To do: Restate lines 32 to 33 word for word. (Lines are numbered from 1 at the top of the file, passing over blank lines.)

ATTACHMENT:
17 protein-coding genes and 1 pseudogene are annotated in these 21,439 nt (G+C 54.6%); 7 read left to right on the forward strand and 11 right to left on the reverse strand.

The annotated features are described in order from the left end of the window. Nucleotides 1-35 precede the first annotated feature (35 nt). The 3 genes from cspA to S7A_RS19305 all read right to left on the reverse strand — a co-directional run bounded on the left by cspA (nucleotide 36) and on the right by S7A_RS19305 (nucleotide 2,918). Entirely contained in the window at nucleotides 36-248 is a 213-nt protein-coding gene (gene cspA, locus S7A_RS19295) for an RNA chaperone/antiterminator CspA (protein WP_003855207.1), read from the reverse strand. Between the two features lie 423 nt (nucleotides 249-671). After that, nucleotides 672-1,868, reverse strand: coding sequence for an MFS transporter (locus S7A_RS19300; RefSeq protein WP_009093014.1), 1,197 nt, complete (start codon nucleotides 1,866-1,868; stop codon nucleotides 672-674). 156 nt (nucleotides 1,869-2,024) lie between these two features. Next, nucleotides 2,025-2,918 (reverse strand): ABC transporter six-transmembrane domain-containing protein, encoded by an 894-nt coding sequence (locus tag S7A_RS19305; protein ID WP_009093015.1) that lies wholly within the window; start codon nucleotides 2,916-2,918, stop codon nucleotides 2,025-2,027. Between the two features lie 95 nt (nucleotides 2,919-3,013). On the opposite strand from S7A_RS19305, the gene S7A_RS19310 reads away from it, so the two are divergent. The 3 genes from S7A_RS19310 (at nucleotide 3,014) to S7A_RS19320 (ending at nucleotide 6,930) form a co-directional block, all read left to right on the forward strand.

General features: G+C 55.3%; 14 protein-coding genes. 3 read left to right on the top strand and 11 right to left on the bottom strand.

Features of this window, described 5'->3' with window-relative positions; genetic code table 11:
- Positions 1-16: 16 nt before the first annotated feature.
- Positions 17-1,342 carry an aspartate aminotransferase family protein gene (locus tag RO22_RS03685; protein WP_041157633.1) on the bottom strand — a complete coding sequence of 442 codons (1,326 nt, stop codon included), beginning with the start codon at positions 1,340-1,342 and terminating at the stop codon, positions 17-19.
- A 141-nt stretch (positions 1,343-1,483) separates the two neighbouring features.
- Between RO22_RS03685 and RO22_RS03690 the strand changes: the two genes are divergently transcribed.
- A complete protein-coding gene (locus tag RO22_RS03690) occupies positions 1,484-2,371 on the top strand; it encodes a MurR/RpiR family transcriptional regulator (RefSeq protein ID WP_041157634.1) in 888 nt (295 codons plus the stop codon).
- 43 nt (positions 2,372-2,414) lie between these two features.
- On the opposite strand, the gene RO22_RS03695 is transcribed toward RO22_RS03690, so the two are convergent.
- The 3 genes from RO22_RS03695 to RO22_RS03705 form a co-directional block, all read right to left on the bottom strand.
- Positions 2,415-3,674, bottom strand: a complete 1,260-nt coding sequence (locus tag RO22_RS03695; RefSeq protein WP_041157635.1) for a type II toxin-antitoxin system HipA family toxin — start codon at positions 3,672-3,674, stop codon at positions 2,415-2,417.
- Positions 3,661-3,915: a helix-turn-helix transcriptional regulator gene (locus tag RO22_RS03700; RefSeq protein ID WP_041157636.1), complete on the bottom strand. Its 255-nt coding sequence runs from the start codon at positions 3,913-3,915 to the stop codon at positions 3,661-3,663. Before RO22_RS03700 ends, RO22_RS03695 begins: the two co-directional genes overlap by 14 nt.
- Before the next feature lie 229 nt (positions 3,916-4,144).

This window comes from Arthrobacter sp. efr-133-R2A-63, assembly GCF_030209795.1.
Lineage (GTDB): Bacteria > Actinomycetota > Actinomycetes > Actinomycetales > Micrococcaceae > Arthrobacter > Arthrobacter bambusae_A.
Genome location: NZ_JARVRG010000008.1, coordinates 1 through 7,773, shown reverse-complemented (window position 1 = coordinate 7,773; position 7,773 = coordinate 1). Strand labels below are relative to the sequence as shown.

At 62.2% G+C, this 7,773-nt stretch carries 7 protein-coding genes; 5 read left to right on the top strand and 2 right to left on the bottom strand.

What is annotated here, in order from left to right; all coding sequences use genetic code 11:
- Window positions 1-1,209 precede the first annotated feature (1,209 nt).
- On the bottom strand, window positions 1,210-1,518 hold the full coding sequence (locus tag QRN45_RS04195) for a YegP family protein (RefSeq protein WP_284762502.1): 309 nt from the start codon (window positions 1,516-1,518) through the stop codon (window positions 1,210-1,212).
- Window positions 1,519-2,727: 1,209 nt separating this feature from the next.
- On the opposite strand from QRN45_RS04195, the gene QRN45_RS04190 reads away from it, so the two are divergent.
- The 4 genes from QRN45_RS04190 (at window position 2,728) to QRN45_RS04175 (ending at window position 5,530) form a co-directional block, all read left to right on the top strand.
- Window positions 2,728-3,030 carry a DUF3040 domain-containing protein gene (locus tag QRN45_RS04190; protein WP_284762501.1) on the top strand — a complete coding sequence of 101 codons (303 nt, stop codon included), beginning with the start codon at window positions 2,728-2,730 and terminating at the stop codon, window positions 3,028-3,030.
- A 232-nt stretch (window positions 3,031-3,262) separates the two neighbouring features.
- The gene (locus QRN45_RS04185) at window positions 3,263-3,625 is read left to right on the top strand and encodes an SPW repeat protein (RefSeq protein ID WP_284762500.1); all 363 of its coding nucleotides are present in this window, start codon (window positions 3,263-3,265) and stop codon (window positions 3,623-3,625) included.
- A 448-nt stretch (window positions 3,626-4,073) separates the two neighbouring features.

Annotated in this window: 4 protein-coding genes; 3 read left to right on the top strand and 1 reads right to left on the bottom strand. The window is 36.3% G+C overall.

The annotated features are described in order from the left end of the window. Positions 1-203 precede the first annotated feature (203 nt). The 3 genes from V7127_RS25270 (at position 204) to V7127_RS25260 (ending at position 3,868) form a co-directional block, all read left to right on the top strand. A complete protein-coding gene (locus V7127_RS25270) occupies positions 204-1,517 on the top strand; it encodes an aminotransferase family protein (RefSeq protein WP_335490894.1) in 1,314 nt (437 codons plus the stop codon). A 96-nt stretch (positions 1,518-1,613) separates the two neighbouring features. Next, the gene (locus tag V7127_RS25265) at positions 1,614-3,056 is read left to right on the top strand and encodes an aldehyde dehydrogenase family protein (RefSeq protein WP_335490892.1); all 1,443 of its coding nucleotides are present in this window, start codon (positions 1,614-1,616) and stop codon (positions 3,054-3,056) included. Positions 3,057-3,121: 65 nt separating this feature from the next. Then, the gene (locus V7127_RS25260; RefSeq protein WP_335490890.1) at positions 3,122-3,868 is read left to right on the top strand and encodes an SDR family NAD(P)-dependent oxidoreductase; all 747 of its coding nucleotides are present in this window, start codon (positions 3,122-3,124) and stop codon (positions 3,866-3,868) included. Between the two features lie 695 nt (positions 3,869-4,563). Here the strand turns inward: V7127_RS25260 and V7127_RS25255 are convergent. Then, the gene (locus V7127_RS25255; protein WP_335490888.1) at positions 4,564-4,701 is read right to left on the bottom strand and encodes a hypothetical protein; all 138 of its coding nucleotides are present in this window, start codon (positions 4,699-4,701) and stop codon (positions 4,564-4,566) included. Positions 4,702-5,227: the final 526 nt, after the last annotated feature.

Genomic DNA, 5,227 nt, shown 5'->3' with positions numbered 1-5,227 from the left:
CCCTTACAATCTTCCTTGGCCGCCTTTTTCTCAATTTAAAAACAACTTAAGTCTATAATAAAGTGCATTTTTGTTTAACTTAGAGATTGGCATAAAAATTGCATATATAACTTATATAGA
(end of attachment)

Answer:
Genomic DNA, 5,227 nt, shown 5'->3' with positions numbered 1-5,227 from the left:
CCCTTACAATCTTCCTTGGCCGCCTTTTTCTCAATTTAAAAACAACTTAAGTCTATAATAAAGTGCATTTTTGTTTAACTTAGAGATTGGCATAAAAATTGCATATATAACTTATATAGA